The 56-year-old, who starred on the US sitcom Full House, will also pay a fine of $ 150,000 (£ 114,000) and perform 100 hours of community service.
Her husband, fashion designer Mossimo Giannulli, 57, was sentenced to a longer term – five months – and a fine of $ 250,000 (£ 191,000).
He was ordered to surrender on November 19 and will also perform 250 hours of community service.
Giannulli was more active in the program, prosecutors said.
He took “full responsibility” for his conduct and said he was “ready to accept the consequences”.
The couple are among nearly 30 prominent parents to plead guilty in the case, as bribes totaling $ 25million (£ 19million) have been paid to help the teens enter some of the top universities. elitists in the United States, notably Stanford and Yale.
Money has been paid to bring undeserving young people to college using fake test results or fake athletic titles.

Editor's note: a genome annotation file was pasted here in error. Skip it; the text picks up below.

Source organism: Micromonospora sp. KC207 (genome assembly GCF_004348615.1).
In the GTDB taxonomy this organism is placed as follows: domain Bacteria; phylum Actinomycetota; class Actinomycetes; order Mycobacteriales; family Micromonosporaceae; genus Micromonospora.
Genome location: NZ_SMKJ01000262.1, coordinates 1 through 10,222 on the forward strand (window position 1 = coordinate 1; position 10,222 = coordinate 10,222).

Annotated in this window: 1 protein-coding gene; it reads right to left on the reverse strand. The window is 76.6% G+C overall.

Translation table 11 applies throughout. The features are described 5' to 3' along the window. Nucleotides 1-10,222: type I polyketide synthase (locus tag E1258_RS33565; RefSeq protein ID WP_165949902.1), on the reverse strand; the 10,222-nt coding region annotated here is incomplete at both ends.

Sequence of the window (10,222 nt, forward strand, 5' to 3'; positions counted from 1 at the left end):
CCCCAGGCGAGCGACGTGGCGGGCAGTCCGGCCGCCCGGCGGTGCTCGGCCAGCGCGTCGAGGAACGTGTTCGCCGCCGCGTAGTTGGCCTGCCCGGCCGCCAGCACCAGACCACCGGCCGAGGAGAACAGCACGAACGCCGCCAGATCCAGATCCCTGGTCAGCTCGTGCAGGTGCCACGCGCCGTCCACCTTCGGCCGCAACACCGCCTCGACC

Until March, when Loughlin and Giannulli admitted what they had done, they had spent over a year pretending their payments were legitimate donations.
In fact, they had funneled the money through a bogus charity run by Rick Singer, a college admissions consultant.
The idea was to get their daughters into USC as rowing recruits, even though neither of them rowed.
Prosecutors said the couple asked the girls to pose on rowers and told their younger daughter not to tell a high school counselor too much in case they got caught.
Singer, who admitted to facilitating cheating, was to testify against Loughlin and Giannulli if the case was tried.
During Giannulli’s sentencing, US Assistant Prosecutor Kristen Kearney said, “This type of behavior is not just overzealous parenting. He is criminal and deserves the punishment. “